[an error occurred while processing this directive]
BBC News
watch One-Minute World News
Last Updated: Sunday, 13 July, 2003, 09:22 GMT 10:22 UK
Air show deaths inquiry starts
Crash scene

The Ministry of Defence has started an investigation after two men were killed when an historic aeroplane crashed at an air show.

Lieutenant Commander Bill Murton, 45, and Neil Rix, 29, were crewing the Fairey Firefly vintage naval aircraft when it came down near the Duxford airfield in Cambridgeshire, on the eastern side of the M11 at about 1430 BST on Saturday.

The aircraft was taking part in the Flying Legends Air Show at Duxford's Imperial War Museum, near Cambridge, when it went into a nosedive from which it never recovered.

Mr Murton, who was married with three children and lived in Somerset, was the Commanding Officer of 727 Squadron based at Roborough, Plymouth, Devon.

He had served in the Royal Navy for 21 years and was an experienced pilot who had been flying with the Royal Naval Historic Flight for three years.

The aircraft goes into a nosedive
Bill was a wonderful man, a fine naval aviator who lived for flying
Commodore Bill Covington

The Firefly was part of a fleet of vintage military aircraft based at the Royal Naval Air Station Yeovilton, Somerset.

Commodore Bill Covington, the commanding officer of RNAS Yeovilton, said: "Bill was a most experienced and respected naval pilot with well over 5,000 hours flying time to his credit.

"He was a wonderful man, a fine naval aviator who lived for flying. All of us are devastated by his death. Our thoughts and prayers are with his family and friends."

Mr Rix was aircraft fitter with the Royal Naval Historic Flight (RNHF) and was unmarried.

Commander Bryan Wood, the manager of the Flight, said: "Neil loved aircraft and flying and was particularly proud to be associated with the Firefly.

"He was a most popular member of the Flight and our thoughts are with his family and friends at this sad time."

Ted Inman, the director of the Duxford site, said carrying on with the show was the "right decision".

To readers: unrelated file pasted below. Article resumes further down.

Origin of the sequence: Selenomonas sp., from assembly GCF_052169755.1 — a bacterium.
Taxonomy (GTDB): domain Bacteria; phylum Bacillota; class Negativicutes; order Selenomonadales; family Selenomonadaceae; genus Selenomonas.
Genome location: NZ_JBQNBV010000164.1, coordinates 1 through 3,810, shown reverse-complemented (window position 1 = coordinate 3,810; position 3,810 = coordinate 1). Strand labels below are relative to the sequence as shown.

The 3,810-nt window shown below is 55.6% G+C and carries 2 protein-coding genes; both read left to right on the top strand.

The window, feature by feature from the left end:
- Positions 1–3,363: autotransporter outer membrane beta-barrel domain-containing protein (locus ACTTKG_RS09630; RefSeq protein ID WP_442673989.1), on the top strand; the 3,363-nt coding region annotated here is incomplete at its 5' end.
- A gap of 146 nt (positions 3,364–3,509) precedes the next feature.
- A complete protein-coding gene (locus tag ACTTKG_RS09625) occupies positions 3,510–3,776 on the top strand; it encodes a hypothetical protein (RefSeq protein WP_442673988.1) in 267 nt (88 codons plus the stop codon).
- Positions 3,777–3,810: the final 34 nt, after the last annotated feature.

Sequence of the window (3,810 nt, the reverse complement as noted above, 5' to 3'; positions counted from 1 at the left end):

Explaining it was a "difficult call", Mr Inman said: "Initially there was a pause because our emergency cover was away at the accident.

"We had time to consider whether to continue with the show and on balance we felt that it was appropriate to do so when emergency cover was restored to the right level."

Mr Inman maintained that Duxford's accident record since it started hosting air displays in 1973 was "very good" and that Civil Aviation Authority guidelines were followed at all times.

"All the manoeuvres are geared above all to safety of the crowds and today's tragic events took place a long long way from the crowd," he added.

Air accident investigators this week called for a safety review at Duxford after a fatal jet crash on the nearby M11 motorway in June last year.

On that occasion, a privately-owned former Soviet air force L-39 military jet trainer came to rest on the motorway after going through the boundary fence at Duxford.

The BBC's John McIntyre
"Thousands of spectators watched in horror"

Two dead as air show plane crashes
13 Jul 03  |  Cambridgeshire
History of airfield crashes
12 Jul 03  |  Cambridgeshire
In pictures: Duxford crash
12 Jul 03  |  Photo Gallery
Historic aircraft on display
06 Jul 03  |  Cambridgeshire
Duxford safety review urged
10 Jul 03  |  Cambridgeshire
Motorway reopened after jet crash
03 Jun 02  |  England

The BBC is not responsible for the content of external internet sites


News Front Page | Africa | Americas | Asia-Pacific | Europe | Middle East | South Asia
UK | Business | Entertainment | Science/Nature | Technology | Health
Have Your Say | In Pictures | Week at a Glance | Country Profiles | In Depth | Programmes
Americas Africa Europe Middle East South Asia Asia Pacific